In April 2003, “Dateline” introduced six members of the class of ’78 at Quincy High in Massachusetts, looking to lose weight for their 25th reunion in the fall of 2003. The six methods used were Atkins, Weight Watchers, Slimfast, Jorge Cruise, Marathon Training, and Hypnosis. Here is how they stack up:
Mark Giordani, using Slimfast started to complain of hunger all the time. And nothing seemed to satisfy him. “I went back to the attitude where I’m hungry, I’m going to eat and I don’t care.”
Despite expert intervention that is not available to most people, he couldn’t wait for the diet challenge to end. To quote Mark: “I’m going to IHOP tomorrow, and I’m getting the whole left side of the menu.”
If it needs expert intervention, it’s not likely to work on its own. Also, a lot of specialized food has to be bought. Hardly a recipe for success if you attempt to live life normally.
The Atkins participant, Rick Burnes, had headaches, and terrible constipation, and developed a painful case of gout, that he believed was a result of the diet. Even with help from a top Atkins researcher, special “Atkins at home” meals, and medical intervention he ended up gaining 24 pounds. Enough said.
So, could this plan be called a lifestyle? Not. As well as having to buy expensive food, there had to be intervention from an expert.
Kathy Wynters, doing Weight Watchers, refused to weigh in, but after the diet immediately went for deserts and chocolates. To quote her: “The desserts and the chocolates. I had them, I wanted them and I had them.”
And she began putting on weight. Despite having expert help, this occurred twice.
The fact that this woman had used this program previously is very important. Since she weighed even more than before when starting the program this time it is clear that doing it in the past had not created any worthy changes in her lifestyle of metabolism. Also, expert ‘supervision’ was required again. Can you guess what happens after the supervision stops?
Eleanor Talbot did the Jorge Cruise program. After having problems, Dateline arranged a weekend retreat to help Eleanor, and intervention from the program’s founder.
Later, she had to go back for even more support in dealing with emotional issues. Most people do not have access to this extra support. And it didn’t help her.
Again, she needed constant, expensive personal support. Also note the need to address emotional issues, which although often necessary, is usually ignored during weight loss.
Lynn Frank tried marathon training. She also stuck to 1300 a day. She was trained by a leading expert. But progress was unsatisfactory. So Lynn received expert intervention from a nutritionist and exercise physiologist. She lost weight, but with much pain and injury, and also needed a lot of coaching.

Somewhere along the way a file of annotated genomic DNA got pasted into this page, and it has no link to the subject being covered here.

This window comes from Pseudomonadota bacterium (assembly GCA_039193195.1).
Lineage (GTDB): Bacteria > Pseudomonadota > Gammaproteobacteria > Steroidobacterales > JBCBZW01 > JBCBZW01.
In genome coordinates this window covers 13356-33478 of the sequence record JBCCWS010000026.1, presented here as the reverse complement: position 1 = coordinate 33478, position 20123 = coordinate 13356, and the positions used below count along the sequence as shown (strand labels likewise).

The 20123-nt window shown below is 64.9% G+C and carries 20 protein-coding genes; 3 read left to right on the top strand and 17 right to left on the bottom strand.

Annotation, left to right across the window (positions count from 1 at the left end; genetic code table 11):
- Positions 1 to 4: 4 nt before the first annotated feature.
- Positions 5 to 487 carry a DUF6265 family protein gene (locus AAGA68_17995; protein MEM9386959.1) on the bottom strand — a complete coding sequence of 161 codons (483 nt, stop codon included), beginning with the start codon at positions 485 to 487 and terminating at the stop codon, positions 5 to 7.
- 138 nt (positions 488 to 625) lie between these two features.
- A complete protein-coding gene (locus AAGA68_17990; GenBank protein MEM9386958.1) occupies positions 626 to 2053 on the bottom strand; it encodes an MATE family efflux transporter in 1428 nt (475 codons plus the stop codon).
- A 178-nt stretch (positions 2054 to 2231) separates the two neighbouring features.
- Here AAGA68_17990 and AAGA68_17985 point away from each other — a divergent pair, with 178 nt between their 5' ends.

Honestly, this coaching can hardly be considered a lifestyle.
Keep in mind that all the above participants had expert interventions not available to most. This shows that it’s not likely to work “out of the box”. Much expensive, specialized food had to be bought. Despite all the extra support, the results were not at all good.
Marc Merlis tried Hypnosis. He was possibly the hardest case – a pastry chef with cravings, and a difficult schedule. After only three months Marc had lost more than any of the other participants – an incredible 40 pounds.
Hypnosis motivated Marc to enthusiastically work with a fitness trainer, and to eat properly and with natural control
That’s when his wife got in on the action. She went to the hypnotist to quit smoking. And guess what? Smoke-free, and fat-free.
Very interesting is that using hypnosis, Marc did not suffer. He was happy. Changes occurred naturally. Not to mention other positive benefits and feelings. AND he established a true and realistic lifestyle.
In summary, losing weight successfully is not about dieting, but rather a sensible lifestyle that can be readily accepted. Hypnosis facilitates this admirably. Instead of being an instant fix, it aims for long-term results. Another significant fact is that the problems other participants had with emotions, willpower, self-discipline, and enthusiasm could also have been helped with hypnosis.
Study after study shows that hypnosis is the most successful and affordable method for weight loss, as well as many other behavior changes. Hypnosis can truly be a light at the end of the tunnel for so many who have failed with other methods or simply given up hope.
I hope you agree that hypnosis was the clear winner.